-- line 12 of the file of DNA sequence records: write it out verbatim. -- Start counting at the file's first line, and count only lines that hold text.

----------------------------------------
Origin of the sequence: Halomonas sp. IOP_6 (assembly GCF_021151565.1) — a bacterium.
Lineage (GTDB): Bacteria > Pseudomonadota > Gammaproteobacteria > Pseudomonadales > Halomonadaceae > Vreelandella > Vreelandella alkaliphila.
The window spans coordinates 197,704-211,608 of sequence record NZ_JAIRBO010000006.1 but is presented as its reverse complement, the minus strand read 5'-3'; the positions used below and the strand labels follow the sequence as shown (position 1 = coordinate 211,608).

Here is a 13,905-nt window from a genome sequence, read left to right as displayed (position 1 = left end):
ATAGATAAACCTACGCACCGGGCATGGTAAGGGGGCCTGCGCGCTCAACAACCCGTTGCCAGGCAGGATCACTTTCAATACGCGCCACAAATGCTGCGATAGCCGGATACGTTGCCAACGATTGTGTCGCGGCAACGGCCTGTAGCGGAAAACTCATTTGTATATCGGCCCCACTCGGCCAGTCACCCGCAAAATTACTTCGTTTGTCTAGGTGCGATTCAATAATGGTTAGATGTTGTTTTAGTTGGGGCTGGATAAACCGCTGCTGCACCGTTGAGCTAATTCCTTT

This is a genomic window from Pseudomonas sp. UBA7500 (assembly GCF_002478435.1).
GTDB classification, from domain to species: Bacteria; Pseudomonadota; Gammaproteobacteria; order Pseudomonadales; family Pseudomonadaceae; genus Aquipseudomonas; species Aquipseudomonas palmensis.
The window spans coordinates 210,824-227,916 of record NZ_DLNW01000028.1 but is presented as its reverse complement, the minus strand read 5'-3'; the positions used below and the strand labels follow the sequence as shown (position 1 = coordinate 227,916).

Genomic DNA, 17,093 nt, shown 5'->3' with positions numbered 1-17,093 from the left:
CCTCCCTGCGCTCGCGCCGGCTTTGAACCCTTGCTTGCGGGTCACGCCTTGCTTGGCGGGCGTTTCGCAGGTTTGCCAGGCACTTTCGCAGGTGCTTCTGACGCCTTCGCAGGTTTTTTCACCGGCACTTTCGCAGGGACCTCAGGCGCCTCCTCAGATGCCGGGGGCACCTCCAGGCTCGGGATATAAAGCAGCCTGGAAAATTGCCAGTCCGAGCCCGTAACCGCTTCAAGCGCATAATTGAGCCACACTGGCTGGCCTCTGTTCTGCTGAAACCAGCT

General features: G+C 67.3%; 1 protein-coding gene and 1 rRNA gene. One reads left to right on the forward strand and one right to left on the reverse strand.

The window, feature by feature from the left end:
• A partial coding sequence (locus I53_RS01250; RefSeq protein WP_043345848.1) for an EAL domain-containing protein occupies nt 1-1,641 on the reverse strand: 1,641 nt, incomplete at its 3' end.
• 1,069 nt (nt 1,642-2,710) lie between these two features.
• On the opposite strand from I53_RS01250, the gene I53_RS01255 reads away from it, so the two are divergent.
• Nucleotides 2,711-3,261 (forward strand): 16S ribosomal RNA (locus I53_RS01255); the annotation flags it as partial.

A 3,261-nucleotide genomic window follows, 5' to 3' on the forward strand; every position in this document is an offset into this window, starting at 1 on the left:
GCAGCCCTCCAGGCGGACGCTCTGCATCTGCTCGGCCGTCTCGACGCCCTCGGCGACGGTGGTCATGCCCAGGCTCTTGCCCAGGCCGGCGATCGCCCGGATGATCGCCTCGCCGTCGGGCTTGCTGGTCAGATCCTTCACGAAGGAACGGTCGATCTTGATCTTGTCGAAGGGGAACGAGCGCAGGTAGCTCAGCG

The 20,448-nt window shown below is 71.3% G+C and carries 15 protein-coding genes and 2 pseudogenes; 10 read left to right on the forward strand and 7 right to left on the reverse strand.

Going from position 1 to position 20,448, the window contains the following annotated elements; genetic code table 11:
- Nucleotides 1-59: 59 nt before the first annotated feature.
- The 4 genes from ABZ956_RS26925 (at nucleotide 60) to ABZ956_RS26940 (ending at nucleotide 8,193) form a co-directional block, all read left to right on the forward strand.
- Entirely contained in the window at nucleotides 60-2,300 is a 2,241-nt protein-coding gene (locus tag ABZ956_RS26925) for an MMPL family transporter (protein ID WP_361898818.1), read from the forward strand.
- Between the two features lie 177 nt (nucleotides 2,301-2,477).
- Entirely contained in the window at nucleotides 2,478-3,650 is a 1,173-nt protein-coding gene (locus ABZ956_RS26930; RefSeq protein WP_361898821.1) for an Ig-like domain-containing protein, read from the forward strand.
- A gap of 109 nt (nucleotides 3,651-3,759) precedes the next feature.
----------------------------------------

The window, feature by feature from the left end: